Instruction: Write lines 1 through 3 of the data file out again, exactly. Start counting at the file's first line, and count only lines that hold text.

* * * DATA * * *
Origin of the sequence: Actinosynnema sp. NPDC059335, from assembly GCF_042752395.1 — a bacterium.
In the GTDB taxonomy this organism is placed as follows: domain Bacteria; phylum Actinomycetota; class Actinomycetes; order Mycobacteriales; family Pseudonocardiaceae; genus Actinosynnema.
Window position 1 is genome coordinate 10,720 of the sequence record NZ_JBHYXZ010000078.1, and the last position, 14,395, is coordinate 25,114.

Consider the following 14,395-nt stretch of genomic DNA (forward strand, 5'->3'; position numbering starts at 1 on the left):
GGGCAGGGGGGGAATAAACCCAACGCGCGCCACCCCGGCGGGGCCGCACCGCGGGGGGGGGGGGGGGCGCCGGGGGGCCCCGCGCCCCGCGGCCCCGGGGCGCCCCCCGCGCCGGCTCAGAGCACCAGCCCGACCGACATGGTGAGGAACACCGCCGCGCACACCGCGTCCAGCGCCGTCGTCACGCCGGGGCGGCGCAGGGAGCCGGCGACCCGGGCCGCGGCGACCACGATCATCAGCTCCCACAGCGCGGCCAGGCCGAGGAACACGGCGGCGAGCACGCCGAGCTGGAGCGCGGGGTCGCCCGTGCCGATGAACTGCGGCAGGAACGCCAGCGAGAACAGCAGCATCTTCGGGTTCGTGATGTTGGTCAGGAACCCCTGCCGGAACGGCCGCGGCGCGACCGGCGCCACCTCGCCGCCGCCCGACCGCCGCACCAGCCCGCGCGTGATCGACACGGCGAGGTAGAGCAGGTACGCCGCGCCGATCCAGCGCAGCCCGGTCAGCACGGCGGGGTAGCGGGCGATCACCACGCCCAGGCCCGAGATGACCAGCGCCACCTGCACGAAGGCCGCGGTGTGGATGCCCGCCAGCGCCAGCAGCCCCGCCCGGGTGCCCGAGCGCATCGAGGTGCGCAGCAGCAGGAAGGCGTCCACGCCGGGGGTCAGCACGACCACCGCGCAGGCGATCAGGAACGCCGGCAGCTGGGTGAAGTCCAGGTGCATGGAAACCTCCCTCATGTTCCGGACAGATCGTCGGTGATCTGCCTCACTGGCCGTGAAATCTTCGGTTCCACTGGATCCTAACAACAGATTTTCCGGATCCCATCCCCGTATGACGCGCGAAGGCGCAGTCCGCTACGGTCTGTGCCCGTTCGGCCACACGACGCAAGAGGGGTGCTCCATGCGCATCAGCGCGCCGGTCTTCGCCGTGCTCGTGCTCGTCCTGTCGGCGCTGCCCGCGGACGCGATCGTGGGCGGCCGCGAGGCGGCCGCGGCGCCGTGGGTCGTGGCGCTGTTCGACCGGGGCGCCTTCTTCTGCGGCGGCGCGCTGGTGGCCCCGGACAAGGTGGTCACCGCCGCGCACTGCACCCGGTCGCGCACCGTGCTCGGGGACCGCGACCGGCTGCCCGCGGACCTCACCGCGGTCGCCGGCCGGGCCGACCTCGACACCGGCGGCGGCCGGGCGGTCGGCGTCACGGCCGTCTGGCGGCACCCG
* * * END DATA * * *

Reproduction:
Origin of the sequence: Actinosynnema sp. NPDC059335, from assembly GCF_042752395.1 — a bacterium.
In the GTDB taxonomy this organism is placed as follows: domain Bacteria; phylum Actinomycetota; class Actinomycetes; order Mycobacteriales; family Pseudonocardiaceae; genus Actinosynnema.
Window position 1 is genome coordinate 10,720 of the sequence record NZ_JBHYXZ010000078.1, and the last position, 14,395, is coordinate 25,114.